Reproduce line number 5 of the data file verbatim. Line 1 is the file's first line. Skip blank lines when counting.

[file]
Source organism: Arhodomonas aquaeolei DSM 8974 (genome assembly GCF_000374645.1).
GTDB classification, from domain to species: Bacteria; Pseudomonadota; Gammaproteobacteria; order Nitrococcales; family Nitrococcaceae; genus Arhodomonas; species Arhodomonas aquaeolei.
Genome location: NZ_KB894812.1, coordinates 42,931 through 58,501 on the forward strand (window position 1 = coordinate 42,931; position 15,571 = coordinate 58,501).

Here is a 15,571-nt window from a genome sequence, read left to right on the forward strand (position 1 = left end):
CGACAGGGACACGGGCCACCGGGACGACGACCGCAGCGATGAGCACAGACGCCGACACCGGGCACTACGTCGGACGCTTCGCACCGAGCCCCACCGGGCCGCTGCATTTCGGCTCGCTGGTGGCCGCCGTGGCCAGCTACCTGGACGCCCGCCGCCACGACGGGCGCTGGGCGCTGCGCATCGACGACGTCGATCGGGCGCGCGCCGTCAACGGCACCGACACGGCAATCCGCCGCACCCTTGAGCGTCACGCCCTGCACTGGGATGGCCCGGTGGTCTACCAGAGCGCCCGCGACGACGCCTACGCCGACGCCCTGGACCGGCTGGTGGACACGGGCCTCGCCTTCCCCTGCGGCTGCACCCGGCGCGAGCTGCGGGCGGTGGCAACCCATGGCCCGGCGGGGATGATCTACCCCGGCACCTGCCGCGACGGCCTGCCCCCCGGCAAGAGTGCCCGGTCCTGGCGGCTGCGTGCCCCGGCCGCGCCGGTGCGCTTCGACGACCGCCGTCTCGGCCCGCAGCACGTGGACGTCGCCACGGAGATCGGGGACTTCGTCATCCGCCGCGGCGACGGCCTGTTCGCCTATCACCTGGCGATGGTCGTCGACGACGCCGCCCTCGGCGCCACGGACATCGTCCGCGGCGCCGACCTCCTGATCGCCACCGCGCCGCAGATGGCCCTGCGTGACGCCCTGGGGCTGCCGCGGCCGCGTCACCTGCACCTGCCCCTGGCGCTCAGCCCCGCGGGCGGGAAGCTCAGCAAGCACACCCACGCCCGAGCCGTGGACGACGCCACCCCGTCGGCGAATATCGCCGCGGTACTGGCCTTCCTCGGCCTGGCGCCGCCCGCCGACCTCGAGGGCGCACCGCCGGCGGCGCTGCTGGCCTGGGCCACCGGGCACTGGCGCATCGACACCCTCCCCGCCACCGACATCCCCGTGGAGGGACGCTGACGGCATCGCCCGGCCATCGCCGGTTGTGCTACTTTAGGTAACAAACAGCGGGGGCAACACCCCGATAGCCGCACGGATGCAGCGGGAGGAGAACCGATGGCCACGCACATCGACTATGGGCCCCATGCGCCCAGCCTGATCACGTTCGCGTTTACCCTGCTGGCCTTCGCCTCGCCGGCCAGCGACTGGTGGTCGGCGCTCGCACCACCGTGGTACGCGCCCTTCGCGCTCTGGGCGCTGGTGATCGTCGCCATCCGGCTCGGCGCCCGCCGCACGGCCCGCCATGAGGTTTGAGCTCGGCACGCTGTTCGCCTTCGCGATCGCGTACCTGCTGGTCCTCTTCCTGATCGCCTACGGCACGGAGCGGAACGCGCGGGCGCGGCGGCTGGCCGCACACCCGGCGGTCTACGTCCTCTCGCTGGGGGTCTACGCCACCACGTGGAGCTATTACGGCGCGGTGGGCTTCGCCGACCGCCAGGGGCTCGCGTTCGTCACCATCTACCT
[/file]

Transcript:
CGACAGGGACACGGGCCACCGGGACGACGACCGCAGCGATGAGCACAGACGCCGACACCGGGCACTACGTCGGACGCTTCGCACCGAGCCCCACCGGGCCGCTGCATTTCGGCTCGCTGGTGGCCGCCGTGGCCAGCTACCTGGACGCCCGCCGCCACGACGGGCGCTGGGCGCTGCGCATCGACGACGTCGATCGGGCGCGCGCCGTCAACGGCACCGACACGGCAATCCGCCGCACCCTTGAGCGTCACGCCCTGCACTGGGATGGCCCGGTGGTCTACCAGAGCGCCCGCGACGACGCCTACGCCGACGCCCTGGACCGGCTGGTGGACACGGGCCTCGCCTTCCCCTGCGGCTGCACCCGGCGCGAGCTGCGGGCGGTGGCAACCCATGGCCCGGCGGGGATGATCTACCCCGGCACCTGCCGCGACGGCCTGCCCCCCGGCAAGAGTGCCCGGTCCTGGCGGCTGCGTGCCCCGGCCGCGCCGGTGCGCTTCGACGACCGCCGTCTCGGCCCGCAGCACGTGGACGTCGCCACGGAGATCGGGGACTTCGTCATCCGCCGCGGCGACGGCCTGTTCGCCTATCACCTGGCGATGGTCGTCGACGACGCCGCCCTCGGCGCCACGGACATCGTCCGCGGCGCCGACCTCCTGATCGCCACCGCGCCGCAGATGGCCCTGCGTGACGCCCTGGGGCTGCCGCGGCCGCGTCACCTGCACCTGCCCCTGGCGCTCAGCCCCGCGGGCGGGAAGCTCAGCAAGCACACCCACGCCCGAGCCGTGGACGACGCCACCCCGTCGGCGAATATCGCCGCGGTACTGGCCTTCCTCGGCCTGGCGCCGCCCGCCGACCTCGAGGGCGCACCGCCGGCGGCGCTGCTGGCCTGGGCCACCGGGCACTGGCGCATCGACACCCTCCCCGCCACCGACATCCCCGTGGAGGGACGCTGACGGCATCGCCCGGCCATCGCCGGTTGTGCTACTTTAGGTAACAAACAGCGGGGGCAACACCCCGATAGCCGCACGGATGCAGCGGGAGGAGAACCGATGGCCACGCACATCGACTATGGGCCCCATGCGCCCAGCCTGATCACGTTCGCGTTTACCCTGCTGGCCTTCGCCTCGCCGGCCAGCGACTGGTGGTCGGCGCTCGCACCACCGTGGTACGCGCCCTTCGCGCTCTGGGCGCTGGTGATCGTCGCCATCCGGCTCGGCGCCCGCCGCACGGCCCGCCATGAGGTTTGAGCTCGGCACGCTGTTCGCCTTCGCGATCGCGTACCTGCTGGTCCTCTTCCTGATCGCCTACGGCACGGAGCGGAACGCGCGGGCGCGGCGGCTGGCCGCACACCCGGCGGTCTACGTCCTCTCGCTGGGGGTCTACGCCACCACGTGGAGCTATTACGGCGCGGTGGGCTTCGCCGACCGCCAGGGGCTCGCGTTCGTCACCATCTACCT